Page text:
My husband and I sought counseling with my stepson to determine the root of his anger but simply uncovered selfish and defiant behavior. He refused to acknowledge his part of the relationship and how he was contributing to the volatile situation. After two years of unresolved conflict, he looked for greener grass by moving to live with his mom in another state.

Unfortunately, his mom was diagnosed with colon cancer the year he moved there and she valiantly fought the disease a little more than a year before passing on. The loss contributed to my stepson's anger but through counseling with hospice services after his mom's death, he began to sort through some of his hurt and anger.

My stepson returned to live with us and complete his last three years of  high school. Our relationship was mended as he grew and matured, allowing me a place in his heart. He still struggles with loyalty feelings toward his mom that prevent him from completing embracing a relationship with me, but the rebellious, aggressive behavior is no longer part of our interaction.

It's easy to focus on the struggles in the midst of a trial and think they will never end, but just as we see the beauty of the crocus after a long, hard winter, we will also see the beauty of refreshment after hardship.  

Are you experiencing stepfamily heartache? Will you look toward the beauty that will follow the pain?

                                                                                                Photo by Jaqui Brooks

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Friday, February 18, 2011

Stepfamily Detours - Where Are You Headed?

I recently went to lunch at a friend's house who lives outside the city. I had never been to her house and since I'm directionally challenged, I got lost (it happens frequently, unfortunately). Since I recognize my lack of common sense with directions, I carry a Garmin with me. Once I plugged the address into my handy GPS, I was able to find her house without a problem, despite my detour.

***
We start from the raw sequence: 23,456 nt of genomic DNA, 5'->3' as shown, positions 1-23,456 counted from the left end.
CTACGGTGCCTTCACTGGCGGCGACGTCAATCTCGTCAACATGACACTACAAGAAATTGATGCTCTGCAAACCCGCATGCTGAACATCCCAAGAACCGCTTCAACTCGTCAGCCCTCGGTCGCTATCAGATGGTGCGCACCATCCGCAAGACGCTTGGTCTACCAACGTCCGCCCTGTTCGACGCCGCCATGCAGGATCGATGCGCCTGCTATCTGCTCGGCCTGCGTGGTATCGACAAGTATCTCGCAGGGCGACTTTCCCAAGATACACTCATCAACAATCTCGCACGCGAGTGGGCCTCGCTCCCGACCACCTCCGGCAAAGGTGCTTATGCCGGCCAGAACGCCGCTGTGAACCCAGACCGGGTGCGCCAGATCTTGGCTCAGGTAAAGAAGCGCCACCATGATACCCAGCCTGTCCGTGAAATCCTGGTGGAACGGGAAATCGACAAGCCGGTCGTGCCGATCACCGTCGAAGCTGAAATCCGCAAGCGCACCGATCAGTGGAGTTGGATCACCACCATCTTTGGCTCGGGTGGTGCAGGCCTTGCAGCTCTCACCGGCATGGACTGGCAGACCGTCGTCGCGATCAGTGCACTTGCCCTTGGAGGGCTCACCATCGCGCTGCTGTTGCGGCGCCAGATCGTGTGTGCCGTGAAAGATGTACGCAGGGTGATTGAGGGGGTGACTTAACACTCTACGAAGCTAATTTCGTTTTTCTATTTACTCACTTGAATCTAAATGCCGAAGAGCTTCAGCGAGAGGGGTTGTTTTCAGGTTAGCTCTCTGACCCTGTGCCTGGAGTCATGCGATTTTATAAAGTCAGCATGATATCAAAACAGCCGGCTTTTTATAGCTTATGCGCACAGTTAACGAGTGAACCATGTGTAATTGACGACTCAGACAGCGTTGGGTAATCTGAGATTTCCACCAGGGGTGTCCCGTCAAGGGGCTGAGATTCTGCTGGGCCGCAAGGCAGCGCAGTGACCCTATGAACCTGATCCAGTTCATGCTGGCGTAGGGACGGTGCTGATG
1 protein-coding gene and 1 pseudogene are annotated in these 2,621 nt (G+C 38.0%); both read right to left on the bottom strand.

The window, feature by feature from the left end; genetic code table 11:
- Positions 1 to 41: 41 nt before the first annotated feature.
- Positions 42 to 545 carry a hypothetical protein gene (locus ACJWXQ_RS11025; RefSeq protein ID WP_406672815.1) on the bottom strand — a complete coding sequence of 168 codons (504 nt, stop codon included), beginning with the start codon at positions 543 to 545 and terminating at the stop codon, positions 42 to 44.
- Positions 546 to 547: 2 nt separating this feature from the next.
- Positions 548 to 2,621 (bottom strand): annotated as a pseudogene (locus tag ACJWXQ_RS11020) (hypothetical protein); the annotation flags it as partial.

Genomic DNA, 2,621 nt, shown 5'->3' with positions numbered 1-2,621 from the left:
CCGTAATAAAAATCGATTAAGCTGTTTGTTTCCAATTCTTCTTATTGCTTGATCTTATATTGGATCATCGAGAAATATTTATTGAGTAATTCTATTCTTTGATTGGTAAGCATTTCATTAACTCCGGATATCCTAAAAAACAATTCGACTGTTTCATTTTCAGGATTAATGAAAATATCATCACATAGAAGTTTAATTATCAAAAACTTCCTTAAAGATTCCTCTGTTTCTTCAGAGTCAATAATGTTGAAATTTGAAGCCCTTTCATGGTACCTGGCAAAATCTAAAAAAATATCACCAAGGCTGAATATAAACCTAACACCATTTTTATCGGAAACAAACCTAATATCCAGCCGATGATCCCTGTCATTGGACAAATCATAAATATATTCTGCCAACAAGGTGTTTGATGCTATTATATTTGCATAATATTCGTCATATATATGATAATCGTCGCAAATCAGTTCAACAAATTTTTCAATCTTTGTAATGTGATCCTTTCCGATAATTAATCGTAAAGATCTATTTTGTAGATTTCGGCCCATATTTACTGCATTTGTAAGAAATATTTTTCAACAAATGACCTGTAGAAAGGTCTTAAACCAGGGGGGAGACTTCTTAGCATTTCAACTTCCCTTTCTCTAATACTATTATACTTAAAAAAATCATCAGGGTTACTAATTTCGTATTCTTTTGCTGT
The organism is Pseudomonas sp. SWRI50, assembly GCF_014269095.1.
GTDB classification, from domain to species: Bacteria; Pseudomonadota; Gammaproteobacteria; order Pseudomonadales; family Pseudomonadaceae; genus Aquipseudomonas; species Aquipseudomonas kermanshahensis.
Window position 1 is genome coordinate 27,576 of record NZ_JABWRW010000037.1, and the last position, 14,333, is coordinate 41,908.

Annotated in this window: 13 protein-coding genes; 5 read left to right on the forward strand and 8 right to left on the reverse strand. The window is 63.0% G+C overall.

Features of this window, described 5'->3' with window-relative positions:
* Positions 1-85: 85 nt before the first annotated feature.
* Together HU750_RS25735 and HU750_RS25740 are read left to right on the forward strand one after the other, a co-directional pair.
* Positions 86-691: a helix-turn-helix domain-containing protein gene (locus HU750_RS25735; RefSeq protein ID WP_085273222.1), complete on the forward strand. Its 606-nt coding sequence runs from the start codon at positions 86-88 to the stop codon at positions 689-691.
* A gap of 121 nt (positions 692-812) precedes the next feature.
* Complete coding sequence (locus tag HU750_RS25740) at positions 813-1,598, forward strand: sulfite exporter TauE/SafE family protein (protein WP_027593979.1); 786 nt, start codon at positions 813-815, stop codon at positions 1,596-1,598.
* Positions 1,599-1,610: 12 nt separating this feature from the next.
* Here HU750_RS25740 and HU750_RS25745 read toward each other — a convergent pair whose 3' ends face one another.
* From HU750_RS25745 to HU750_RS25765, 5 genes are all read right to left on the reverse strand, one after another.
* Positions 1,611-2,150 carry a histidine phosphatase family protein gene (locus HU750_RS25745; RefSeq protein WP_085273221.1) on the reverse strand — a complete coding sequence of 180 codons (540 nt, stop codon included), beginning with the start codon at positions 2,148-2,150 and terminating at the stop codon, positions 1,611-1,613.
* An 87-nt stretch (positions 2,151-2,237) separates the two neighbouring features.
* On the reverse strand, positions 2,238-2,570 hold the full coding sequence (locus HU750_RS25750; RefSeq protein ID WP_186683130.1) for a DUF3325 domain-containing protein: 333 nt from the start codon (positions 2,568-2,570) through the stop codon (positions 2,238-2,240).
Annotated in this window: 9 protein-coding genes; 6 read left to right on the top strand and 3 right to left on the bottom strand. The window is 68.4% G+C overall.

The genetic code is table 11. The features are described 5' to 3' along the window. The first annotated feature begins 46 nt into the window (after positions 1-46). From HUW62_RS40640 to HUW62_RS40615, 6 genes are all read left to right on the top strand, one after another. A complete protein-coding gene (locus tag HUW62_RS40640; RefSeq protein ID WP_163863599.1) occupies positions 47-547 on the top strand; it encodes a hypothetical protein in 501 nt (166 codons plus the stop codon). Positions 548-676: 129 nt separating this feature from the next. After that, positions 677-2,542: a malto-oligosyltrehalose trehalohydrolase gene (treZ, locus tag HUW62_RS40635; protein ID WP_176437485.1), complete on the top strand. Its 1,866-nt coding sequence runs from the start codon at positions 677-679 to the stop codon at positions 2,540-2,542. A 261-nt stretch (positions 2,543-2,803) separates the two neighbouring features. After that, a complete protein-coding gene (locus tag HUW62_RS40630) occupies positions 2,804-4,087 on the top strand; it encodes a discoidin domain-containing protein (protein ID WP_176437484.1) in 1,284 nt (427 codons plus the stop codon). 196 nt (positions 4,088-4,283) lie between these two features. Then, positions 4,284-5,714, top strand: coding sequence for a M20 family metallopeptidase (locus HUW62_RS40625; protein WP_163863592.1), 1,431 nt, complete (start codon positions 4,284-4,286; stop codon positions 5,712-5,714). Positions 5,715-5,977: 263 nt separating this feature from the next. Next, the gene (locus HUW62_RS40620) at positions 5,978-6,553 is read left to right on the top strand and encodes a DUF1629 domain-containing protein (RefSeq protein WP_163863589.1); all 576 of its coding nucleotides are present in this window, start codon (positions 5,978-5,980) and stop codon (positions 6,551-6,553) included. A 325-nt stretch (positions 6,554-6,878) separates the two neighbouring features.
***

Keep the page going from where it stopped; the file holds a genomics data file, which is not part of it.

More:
Stepfamilies often take detours down roads they've never seen before. Wouldn't it be nice to have a GPS that gives us clear directions every time on which path to take? Unfortunately, it's not that easy. But we can decide we don't want to stay stuck on the detoured road and take the necessary steps to find our way to the right path.

For instance, our family took a detour down the custody battle road many years ago after my stepchildren lost their mother. It was a difficult road that we had never been on before and had no idea which direction to go. So, we sought professional help through legal counsel.

We considered the choices we were presented and weighed our options. We prayed about the right direction for our family. And then we made a decision that began to take us off the detoured road and back to the right path. We went down several roads with twists and turns before arriving at our destination, but we finally reached a successful end to the journey.

Some detours, such as our custody battle, take years to resolve. They don't have neatly wrapped, black and white answers. But we don't have to allow the enormity of the situation to overwhelm us and stagnate us on the detour.

If we keep moving forward with the next step we believe we are to make, we will find our way to a route with better scenery. We don't have to stay stuck in the detour. But if will require intentional effort on our part.